Origins of Christmas
Tradition and custom
Christmas is the time when Christians celebrate the birth of Jesus Christ. The name "Christmas" literally comes from the early English phrase, "Christes Masse" which means the Mass of Christ. While the actual date of Jesus' birth remains a mystery, Christians in many countries observe it on the 25 th of December. The birth of Jesus is described in the first couple of chapters of the Gospels of Matthew and Luke in the New Testament.
Why December 25th?
There were competing groups of early Christian believers who felt that Jesus' birth and his ascendancy into divinity may have been on two different occasions.
Before the fourth century, early followers of Jesus did not have a festival for His birth, fearing that it might be interpreted to place him on par with King Pharaoh. Around the third century, many believed that Jesus' spiritual and physical birth occurred on the same day, January 6th which is the feast of Epiphany.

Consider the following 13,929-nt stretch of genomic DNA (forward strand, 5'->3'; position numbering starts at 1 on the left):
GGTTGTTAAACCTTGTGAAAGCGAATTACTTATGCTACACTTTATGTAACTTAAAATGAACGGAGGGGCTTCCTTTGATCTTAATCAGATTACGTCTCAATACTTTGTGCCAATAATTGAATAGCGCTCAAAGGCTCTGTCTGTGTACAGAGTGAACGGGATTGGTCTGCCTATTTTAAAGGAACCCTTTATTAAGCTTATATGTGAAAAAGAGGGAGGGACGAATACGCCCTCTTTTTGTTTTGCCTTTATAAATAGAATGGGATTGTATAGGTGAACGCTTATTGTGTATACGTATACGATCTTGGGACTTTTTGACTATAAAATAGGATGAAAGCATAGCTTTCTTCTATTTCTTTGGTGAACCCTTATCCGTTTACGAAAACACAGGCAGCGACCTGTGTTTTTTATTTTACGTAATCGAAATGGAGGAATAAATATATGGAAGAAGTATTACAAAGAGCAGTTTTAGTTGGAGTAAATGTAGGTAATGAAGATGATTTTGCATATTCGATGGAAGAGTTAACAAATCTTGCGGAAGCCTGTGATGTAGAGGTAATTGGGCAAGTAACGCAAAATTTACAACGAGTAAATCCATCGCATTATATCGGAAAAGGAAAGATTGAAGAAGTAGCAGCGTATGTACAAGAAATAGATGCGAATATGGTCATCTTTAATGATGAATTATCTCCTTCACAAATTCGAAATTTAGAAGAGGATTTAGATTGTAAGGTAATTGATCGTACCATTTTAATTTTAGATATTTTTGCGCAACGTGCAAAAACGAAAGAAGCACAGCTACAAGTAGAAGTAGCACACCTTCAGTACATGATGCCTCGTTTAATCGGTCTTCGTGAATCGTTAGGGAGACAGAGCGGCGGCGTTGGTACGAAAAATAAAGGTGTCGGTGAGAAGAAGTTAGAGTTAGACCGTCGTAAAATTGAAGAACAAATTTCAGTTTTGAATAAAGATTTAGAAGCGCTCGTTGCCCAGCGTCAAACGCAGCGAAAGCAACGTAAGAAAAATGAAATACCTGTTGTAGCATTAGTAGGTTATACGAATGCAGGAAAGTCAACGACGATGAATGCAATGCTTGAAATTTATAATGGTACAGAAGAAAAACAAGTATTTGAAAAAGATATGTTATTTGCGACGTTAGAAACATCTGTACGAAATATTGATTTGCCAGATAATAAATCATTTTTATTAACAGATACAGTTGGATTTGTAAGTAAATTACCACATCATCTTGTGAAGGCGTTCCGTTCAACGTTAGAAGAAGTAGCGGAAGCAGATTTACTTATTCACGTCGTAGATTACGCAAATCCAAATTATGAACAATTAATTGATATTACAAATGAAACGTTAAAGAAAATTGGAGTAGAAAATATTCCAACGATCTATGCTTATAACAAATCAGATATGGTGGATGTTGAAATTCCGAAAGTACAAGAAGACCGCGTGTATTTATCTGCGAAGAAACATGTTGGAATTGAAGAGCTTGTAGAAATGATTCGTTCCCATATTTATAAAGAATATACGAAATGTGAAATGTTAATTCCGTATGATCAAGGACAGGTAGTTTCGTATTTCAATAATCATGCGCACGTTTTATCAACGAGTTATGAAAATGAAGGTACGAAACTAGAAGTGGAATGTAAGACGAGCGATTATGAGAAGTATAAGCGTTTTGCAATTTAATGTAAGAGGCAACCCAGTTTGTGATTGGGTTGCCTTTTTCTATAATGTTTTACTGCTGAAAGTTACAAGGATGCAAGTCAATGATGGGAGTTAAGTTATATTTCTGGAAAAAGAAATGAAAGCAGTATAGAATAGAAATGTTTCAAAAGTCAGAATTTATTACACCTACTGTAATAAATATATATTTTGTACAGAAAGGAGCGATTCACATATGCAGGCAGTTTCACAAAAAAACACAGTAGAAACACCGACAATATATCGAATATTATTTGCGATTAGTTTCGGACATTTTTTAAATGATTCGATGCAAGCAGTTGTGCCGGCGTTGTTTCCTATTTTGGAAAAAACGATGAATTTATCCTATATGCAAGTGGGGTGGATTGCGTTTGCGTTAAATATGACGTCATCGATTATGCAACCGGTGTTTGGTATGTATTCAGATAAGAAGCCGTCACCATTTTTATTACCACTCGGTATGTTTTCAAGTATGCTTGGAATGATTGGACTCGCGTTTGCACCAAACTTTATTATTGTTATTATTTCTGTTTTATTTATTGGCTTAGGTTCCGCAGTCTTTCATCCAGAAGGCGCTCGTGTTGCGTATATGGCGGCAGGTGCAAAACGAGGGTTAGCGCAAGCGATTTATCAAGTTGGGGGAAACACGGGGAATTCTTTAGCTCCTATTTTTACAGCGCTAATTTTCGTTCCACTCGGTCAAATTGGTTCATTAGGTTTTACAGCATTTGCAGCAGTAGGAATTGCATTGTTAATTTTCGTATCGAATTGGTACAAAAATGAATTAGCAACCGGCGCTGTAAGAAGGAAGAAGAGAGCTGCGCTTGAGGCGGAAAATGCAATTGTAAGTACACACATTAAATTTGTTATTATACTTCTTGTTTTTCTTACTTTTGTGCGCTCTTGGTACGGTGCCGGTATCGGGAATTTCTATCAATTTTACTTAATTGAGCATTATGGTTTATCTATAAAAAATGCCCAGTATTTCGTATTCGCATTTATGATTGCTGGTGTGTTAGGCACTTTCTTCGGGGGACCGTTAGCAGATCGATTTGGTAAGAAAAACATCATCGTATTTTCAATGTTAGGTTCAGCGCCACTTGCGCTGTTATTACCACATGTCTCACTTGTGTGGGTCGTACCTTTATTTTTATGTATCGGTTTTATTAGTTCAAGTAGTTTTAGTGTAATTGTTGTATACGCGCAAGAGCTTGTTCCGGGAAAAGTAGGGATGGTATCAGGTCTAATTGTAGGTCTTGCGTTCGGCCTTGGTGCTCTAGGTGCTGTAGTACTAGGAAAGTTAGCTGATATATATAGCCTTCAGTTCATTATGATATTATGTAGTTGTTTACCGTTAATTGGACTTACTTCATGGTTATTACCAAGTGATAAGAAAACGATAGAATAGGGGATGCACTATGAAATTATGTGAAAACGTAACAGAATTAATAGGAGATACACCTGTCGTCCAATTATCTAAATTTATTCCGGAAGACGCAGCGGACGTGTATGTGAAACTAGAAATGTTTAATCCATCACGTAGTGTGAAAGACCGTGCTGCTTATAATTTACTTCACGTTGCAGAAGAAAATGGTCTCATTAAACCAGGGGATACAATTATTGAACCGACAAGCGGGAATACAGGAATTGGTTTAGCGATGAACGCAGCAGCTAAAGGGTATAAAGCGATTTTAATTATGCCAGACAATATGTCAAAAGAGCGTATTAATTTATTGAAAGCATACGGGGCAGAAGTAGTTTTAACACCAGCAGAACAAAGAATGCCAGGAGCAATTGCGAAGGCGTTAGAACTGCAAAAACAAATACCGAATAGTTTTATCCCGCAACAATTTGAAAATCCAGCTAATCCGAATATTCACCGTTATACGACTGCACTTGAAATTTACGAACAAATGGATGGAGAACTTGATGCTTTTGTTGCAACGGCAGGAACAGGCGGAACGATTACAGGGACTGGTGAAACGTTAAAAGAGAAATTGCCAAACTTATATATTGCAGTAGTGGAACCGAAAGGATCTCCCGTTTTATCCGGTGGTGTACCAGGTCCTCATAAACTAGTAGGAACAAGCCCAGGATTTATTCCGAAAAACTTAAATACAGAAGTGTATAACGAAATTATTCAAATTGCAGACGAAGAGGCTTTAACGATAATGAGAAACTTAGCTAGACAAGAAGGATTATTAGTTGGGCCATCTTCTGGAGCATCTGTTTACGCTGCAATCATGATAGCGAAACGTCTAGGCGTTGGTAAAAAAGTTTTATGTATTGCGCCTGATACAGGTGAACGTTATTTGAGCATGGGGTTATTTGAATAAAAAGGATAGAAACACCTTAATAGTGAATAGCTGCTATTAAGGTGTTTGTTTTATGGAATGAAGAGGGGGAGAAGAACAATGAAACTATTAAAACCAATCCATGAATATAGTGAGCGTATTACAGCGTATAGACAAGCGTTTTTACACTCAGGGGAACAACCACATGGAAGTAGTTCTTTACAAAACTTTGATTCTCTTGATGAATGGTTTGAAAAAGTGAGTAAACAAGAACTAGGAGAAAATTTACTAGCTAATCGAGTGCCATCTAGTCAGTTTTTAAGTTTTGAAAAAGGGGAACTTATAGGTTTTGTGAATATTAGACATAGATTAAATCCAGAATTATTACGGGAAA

Eventually, December 25th was finally selected when St. Cyril of Jerusalem requested that Pope Julius I settle the matter definitively. That date however, was likely selected to coincide with existing pagan holidays. It made converting the pagans to Christianity that much easier.
Of those pagan holidays, three are noteworthy. In ancient Egypt , the Feast of Horus (god of the sky) was celebrated on December 25 th with much eating, drinking, dancing and gift-giving. In ancient Rome , the Romans held their own December festival, Saturnalia, in honor of the God of agriculture/harvest, Saturn. In northern Europe, particularly in the areas of current-day Germany , the Gauls celebrated the rebirth of the sun God Mithras during the winter solstice. The Celts and Druids of pre-Christian Britain also celebrated the winter solstice, honoring the ascension of the Oak King and the return of daylight.
Christmas or Xmas?
Many people feel that 'Xmas' is a secular substitute for Christmas. Some feel that it takes the "Christ" out of Christmas. Nothing could be further from the truth. In fact, the Greek letter X represents the first letters of Christ's name (Ch). Therefore, X was taken to represent the word "Christ" in the early Christian Church.